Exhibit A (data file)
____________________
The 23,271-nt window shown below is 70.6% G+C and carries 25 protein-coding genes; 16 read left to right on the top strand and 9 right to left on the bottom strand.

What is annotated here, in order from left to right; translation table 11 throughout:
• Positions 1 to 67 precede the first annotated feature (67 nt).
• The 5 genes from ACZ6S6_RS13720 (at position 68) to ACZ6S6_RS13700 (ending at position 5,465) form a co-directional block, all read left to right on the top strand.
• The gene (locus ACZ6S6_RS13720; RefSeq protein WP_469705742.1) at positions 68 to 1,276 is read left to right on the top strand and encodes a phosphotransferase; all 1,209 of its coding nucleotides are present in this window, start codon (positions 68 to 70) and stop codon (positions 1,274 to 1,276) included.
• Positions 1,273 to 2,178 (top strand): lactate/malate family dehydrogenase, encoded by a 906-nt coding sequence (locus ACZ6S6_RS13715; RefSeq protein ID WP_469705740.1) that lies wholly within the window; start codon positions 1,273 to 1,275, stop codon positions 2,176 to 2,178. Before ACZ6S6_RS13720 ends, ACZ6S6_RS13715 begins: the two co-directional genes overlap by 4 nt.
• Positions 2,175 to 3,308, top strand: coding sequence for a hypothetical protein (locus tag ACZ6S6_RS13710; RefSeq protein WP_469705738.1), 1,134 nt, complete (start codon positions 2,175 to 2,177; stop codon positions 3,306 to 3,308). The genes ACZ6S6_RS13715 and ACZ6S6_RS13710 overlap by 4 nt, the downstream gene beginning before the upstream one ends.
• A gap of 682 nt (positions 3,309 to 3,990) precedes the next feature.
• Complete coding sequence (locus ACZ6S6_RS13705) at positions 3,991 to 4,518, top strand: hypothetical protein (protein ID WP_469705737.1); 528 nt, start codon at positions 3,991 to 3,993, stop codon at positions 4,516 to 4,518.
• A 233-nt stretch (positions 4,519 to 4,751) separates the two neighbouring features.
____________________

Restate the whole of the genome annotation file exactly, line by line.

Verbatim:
The 23,271-nt window shown below is 70.6% G+C and carries 25 protein-coding genes; 16 read left to right on the top strand and 9 right to left on the bottom strand.

What is annotated here, in order from left to right; translation table 11 throughout:
• Positions 1 to 67 precede the first annotated feature (67 nt).
• The 5 genes from ACZ6S6_RS13720 (at position 68) to ACZ6S6_RS13700 (ending at position 5,465) form a co-directional block, all read left to right on the top strand.
• The gene (locus ACZ6S6_RS13720; RefSeq protein WP_469705742.1) at positions 68 to 1,276 is read left to right on the top strand and encodes a phosphotransferase; all 1,209 of its coding nucleotides are present in this window, start codon (positions 68 to 70) and stop codon (positions 1,274 to 1,276) included.
• Positions 1,273 to 2,178 (top strand): lactate/malate family dehydrogenase, encoded by a 906-nt coding sequence (locus ACZ6S6_RS13715; RefSeq protein ID WP_469705740.1) that lies wholly within the window; start codon positions 1,273 to 1,275, stop codon positions 2,176 to 2,178. Before ACZ6S6_RS13720 ends, ACZ6S6_RS13715 begins: the two co-directional genes overlap by 4 nt.
• Positions 2,175 to 3,308, top strand: coding sequence for a hypothetical protein (locus tag ACZ6S6_RS13710; RefSeq protein WP_469705738.1), 1,134 nt, complete (start codon positions 2,175 to 2,177; stop codon positions 3,306 to 3,308). The genes ACZ6S6_RS13715 and ACZ6S6_RS13710 overlap by 4 nt, the downstream gene beginning before the upstream one ends.
• A gap of 682 nt (positions 3,309 to 3,990) precedes the next feature.
• Complete coding sequence (locus ACZ6S6_RS13705) at positions 3,991 to 4,518, top strand: hypothetical protein (protein ID WP_469705737.1); 528 nt, start codon at positions 3,991 to 3,993, stop codon at positions 4,516 to 4,518.
• A 233-nt stretch (positions 4,519 to 4,751) separates the two neighbouring features.